Logo of Phnom Penh Post newspaper Phnom Penh Post - Wanna know why your phone doesn't work? Read on...

Wanna know why your phone doesn't work? Read on...

Wanna know why your phone doesn't work? Read on...

With six networks battling it out for customers, Phnom Penh's phone companies

are in the middle of a major ratings war. Sarah Stephens looks into the real

battle behind the glitzy ads.

Residents of Phnom Penh can have hardly failed to notice the ongoing advertising

and marketing war between Cambodia's major phone companies, which has been gathering

speed since the end of last year.

Newspapers, billboards, TV - all are saturated with messages from the phone companies,

each telling us they offer a more efficient service, wider coverage area, and cheaper


But beneath the savvy marketing ploys and flash advertisements lies a far grittier

world of inter-network rivalry, where companies struggle to keep up with demands

of their customers, and debt and mistrust all contribute directly to many of Phnom

Penh's infamous network problems.

Customers weary of pre-recorded messages telling them the "number you are dialing

is outside the coverage area" might be interested to hear that one of the main

reasons for the clogged up phone lines is due to disagreements between phone companies

over debts.

To understand why, it's necessary to look at how domestic phone calls are made in

Phnom Penh.

These calls are routed one of two ways. If a call is placed from one network to another

- say, Shinawatra to Mobitel - the message can be transmitted directly between the

two companies, via an 'interconnection agreement'. But if that route is full, the

call will go first to one of two exchanges at the Ministry of Posts and Telecommunications

(MPTC), and then out again to the second network.

But the interconnection agreements come at a price - company A must pay company B

whenever phonecalls are made between their networks.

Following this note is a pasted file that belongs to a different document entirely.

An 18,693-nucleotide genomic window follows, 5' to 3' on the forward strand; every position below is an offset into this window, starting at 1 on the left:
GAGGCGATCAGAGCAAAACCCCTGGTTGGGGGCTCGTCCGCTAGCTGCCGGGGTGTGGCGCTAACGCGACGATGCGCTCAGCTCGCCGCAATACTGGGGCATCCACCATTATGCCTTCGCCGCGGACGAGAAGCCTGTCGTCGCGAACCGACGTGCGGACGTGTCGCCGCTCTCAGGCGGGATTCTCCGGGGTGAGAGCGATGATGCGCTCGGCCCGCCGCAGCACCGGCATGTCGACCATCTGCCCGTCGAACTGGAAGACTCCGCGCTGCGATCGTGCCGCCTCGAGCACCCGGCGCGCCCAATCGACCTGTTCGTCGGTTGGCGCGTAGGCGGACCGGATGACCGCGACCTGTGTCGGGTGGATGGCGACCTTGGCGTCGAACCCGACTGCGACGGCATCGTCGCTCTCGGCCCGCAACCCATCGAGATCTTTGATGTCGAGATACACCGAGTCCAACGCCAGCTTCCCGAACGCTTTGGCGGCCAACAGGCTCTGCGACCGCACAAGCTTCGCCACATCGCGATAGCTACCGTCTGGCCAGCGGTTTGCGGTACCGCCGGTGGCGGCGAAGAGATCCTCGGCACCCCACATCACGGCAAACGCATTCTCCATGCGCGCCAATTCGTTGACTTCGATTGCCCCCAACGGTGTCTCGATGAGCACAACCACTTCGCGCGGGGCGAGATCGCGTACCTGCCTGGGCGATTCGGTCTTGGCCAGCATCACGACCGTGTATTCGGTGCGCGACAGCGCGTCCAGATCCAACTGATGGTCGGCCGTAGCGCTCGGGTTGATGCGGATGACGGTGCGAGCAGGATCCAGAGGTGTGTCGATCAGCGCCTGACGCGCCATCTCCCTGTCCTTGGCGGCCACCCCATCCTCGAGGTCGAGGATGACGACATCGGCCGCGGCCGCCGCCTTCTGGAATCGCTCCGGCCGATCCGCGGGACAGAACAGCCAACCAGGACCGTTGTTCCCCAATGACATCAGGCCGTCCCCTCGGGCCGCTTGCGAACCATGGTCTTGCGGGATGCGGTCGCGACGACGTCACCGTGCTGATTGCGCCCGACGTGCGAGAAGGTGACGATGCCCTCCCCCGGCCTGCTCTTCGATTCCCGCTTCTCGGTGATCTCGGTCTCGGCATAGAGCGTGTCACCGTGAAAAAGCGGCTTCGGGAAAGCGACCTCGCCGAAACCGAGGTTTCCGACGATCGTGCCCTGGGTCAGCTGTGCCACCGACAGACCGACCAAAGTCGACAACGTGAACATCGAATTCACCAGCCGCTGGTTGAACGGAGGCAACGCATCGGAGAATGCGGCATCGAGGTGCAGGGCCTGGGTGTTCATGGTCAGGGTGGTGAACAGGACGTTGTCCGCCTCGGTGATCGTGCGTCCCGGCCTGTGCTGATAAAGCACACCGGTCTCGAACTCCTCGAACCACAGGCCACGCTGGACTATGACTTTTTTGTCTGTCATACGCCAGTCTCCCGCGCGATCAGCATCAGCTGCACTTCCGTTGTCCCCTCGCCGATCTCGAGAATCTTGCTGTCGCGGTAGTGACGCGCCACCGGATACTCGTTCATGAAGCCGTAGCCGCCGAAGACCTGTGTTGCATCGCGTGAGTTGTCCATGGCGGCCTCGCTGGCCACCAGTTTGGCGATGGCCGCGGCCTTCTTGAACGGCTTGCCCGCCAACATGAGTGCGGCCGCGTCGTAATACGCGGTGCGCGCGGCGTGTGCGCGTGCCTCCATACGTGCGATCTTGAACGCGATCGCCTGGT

And it's here that the equation has started to break down - some companies have stopped


Somchai Lertwisettheerakul, General Manager of Samart, knows only too well about

this problem.

He says that Shinawatra owes his company $80,000, a debt which has been steadily

mounting since November 1997.

All the money comes from unpaid interconnection fees, and, he says, he's fed up of

not getting his money.

"I've sent them three letters already, asking for payment," he said, adding

it was unfair to expect companies to continue footing the bill for those who defaulted

on payments.

Mana Pongsanarakul, Manager of Marketing and Sales for Shinawatra, did not deny that

his company owed $80,000 to Samart.

"Look, everybody owes everybody else money," he said. "Nobody's paying


He said that there was a viscous circle in action, resulting from customers not paying

their phone bills, especially those who rack up big international calls.

Other phone company employees agreed there was an atmosphere of mistrust between

the networks, and some noted that since the recent price increase in interconnection

fees (previously 4 cents a call; now 14 cents a call as of March 1) it was even less

likely that the companies would be paying each other.

The upshot of this breakdown in communications between the networks is that more

and more calls are routed through the MPTC - which at times, simply cannot cope with

the demand placed on its two exchanges.

It's then that customers get the dreaded pre-recorded message, or engaged tone -

which often comes randomly, whether or not the dialed number is actually engaged.

While refusing to name names, Ian Williams from Mobitel agreed that the non-payment

from some companies inevitably slowed down the traffic, and put an unnecessary burden

on MPTC.

"Let's just say that some companies are better than others at paying,"